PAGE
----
The recent alignment of Canada’s Workplace Hazardous Materials Information System (WHMIS) with The United Nation’s Globally Harmonized System of Chemical Classification and Labelling (GHS) has standardized the way in which hazardous chemical substances and mixtures are classified. The 1988 WHMIS hazard classes grouped together chemical substances that had similar properties or chemical substances that upon exposure, lead to similar types of hazards. There were a total of 6 classes, with some classes being further divided and sub-divided according to criteria specified in Canada’s now repealed Controlled Products Regulations.
Under the revised 2015 legislature, WHMIS consists of GHS-prescribed classes adopted from the 5th revised edition of GHS, published in 2013. Health Canada chose to incorporate only the physical and health hazard groups, encompassing a total of 19 physical hazard classes and 12 health hazard classes. The GHS-defined explosives class has not been included because these explosives are regulated by the Explosives Act. Using the specified criteria in Canada’s Hazardous Products Regulations (HPR), suppliers must evaluate hazardous products and assign to them the appropriate WHMIS hazard classes based on the products hazardous properties.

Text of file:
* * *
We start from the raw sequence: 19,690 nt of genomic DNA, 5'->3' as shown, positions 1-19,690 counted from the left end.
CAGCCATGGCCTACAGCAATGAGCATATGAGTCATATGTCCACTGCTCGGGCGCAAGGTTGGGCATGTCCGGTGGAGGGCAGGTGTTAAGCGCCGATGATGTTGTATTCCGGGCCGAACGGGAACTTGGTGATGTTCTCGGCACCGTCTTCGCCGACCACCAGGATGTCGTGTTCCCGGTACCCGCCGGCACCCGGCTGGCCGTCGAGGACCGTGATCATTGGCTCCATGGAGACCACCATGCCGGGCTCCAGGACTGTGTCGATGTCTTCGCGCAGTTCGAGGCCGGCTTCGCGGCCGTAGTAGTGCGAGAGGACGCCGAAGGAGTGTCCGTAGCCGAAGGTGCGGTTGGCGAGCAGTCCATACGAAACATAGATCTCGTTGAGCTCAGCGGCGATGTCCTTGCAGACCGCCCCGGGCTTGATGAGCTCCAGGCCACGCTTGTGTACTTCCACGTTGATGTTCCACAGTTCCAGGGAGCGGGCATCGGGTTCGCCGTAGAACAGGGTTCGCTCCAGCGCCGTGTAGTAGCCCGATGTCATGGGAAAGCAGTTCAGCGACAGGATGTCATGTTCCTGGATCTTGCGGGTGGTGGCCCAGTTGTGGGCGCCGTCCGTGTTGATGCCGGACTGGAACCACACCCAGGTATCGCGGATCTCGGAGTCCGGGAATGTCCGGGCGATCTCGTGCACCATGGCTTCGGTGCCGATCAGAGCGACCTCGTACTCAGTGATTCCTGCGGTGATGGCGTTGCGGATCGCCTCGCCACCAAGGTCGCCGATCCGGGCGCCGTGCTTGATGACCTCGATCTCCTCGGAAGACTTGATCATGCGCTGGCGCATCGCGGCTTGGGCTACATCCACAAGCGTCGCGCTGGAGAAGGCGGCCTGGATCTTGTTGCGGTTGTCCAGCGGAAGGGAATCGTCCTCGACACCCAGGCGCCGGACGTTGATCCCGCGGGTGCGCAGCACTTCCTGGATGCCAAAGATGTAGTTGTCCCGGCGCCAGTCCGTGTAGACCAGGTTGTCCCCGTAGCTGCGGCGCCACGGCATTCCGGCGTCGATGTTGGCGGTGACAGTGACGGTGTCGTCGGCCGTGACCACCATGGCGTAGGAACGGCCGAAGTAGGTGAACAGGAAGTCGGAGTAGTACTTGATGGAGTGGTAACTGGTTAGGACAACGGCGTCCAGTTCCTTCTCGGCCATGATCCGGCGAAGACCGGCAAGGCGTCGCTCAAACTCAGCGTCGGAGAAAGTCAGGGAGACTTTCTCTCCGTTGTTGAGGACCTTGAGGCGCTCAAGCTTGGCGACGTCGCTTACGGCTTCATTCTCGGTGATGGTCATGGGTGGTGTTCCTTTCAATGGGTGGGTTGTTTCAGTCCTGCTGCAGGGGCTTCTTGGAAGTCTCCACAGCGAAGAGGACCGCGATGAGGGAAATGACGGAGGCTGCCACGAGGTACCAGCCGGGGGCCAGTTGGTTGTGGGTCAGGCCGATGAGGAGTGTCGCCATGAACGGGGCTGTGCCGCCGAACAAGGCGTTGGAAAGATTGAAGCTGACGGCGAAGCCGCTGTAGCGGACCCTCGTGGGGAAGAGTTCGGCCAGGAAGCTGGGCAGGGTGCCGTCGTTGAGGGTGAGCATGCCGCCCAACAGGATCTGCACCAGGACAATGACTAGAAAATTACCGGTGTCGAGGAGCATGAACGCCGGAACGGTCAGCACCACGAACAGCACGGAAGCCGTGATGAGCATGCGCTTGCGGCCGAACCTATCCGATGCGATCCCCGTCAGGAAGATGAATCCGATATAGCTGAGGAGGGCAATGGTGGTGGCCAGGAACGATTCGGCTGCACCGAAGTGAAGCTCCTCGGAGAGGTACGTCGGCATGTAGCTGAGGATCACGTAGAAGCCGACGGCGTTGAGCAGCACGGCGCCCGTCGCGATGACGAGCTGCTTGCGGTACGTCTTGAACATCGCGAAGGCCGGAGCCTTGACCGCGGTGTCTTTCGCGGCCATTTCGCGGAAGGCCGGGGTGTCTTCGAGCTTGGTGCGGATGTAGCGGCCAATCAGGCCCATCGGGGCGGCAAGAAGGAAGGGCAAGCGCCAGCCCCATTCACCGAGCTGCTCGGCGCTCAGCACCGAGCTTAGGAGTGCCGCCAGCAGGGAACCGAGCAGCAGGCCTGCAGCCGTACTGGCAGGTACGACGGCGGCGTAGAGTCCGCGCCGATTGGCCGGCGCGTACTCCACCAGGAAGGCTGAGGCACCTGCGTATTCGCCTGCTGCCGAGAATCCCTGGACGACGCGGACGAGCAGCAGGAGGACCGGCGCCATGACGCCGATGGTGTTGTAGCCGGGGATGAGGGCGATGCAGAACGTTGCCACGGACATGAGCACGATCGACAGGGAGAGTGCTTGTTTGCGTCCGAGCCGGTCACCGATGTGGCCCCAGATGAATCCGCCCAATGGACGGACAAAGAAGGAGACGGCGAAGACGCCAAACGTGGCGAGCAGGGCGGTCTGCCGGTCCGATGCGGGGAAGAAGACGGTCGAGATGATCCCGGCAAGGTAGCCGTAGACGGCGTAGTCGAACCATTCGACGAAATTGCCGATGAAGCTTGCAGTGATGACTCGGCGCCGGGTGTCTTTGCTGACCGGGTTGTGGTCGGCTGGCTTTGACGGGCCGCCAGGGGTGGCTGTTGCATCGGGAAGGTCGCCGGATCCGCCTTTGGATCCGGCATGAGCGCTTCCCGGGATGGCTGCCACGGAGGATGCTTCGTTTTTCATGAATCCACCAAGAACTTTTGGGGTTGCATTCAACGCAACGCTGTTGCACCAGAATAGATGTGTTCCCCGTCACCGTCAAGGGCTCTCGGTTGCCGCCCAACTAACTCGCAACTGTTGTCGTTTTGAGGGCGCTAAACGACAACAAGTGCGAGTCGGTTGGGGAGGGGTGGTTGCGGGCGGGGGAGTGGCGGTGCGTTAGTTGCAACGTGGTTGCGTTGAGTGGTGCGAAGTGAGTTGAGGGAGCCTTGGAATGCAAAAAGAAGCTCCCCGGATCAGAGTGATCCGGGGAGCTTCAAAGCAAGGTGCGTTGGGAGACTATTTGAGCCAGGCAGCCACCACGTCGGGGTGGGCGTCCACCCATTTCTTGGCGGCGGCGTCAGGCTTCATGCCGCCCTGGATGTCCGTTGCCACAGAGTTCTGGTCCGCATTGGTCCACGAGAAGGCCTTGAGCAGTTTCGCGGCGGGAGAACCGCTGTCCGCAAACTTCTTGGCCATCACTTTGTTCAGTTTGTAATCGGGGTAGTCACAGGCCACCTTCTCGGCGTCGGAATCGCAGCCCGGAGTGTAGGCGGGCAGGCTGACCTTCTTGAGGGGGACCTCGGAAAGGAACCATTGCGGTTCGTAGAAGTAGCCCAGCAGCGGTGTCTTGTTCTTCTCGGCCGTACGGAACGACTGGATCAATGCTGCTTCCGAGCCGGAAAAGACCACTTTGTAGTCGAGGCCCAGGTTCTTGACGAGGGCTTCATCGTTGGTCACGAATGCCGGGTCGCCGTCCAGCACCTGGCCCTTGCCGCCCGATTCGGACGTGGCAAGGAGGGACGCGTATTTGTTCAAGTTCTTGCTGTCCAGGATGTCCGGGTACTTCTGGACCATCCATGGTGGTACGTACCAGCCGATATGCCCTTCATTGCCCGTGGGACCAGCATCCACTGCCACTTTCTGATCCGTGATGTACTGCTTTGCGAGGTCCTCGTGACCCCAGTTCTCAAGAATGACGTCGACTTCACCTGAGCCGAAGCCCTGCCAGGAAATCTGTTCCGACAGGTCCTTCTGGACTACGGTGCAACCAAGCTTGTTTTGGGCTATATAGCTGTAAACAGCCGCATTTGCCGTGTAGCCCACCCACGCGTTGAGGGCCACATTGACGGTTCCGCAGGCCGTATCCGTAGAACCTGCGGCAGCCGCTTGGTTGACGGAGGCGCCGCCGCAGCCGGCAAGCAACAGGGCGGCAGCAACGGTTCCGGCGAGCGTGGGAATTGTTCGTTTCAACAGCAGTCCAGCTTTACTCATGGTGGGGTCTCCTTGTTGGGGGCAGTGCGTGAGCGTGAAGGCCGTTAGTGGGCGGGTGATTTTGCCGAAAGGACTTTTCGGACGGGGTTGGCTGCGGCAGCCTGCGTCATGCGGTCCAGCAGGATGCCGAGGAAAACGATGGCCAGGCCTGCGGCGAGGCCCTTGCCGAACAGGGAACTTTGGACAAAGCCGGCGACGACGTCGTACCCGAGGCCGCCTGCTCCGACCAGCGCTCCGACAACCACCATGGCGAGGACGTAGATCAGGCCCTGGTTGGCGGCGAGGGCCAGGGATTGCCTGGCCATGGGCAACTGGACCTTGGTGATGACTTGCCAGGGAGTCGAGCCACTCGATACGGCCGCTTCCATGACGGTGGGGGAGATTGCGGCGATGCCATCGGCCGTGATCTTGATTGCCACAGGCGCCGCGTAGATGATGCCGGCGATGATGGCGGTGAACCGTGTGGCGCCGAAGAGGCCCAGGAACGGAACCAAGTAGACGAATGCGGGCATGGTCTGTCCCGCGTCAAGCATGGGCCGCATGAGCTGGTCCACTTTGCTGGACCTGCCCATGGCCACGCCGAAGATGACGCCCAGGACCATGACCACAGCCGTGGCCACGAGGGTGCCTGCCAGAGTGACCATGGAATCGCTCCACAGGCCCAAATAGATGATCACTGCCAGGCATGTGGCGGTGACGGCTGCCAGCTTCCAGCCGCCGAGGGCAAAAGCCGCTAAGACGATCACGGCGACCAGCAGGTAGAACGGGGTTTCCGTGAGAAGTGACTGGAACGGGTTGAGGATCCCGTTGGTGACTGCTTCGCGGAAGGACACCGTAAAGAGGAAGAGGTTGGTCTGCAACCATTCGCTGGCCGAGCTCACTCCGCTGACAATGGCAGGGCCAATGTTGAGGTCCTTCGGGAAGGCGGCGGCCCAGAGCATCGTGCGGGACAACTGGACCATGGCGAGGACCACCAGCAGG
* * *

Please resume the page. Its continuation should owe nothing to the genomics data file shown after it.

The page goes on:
Physical Hazards Not Otherwise Classified (PHNOC), and Health Hazards Not Otherwise Classified (HHNOC) are hazard classes unique to WHMIS, covering products that are considered hazardous but that do not fit into the other classes within the 2 groups. Simple Asphyxiants, Pyrophoric Gases, and Combustible Dusts are other unique WHMIS hazard classes specific to the physical hazards group. Under the health hazards group, the Biohazardous Infectious Materials class from WHMIS 1998 is also included in WHMIS 2015 with the original biohazard symbol constituting the pictogram for this class. WHMIS hazard classes not covered under GHS typically have assigned informational elements prescribed in the HPR.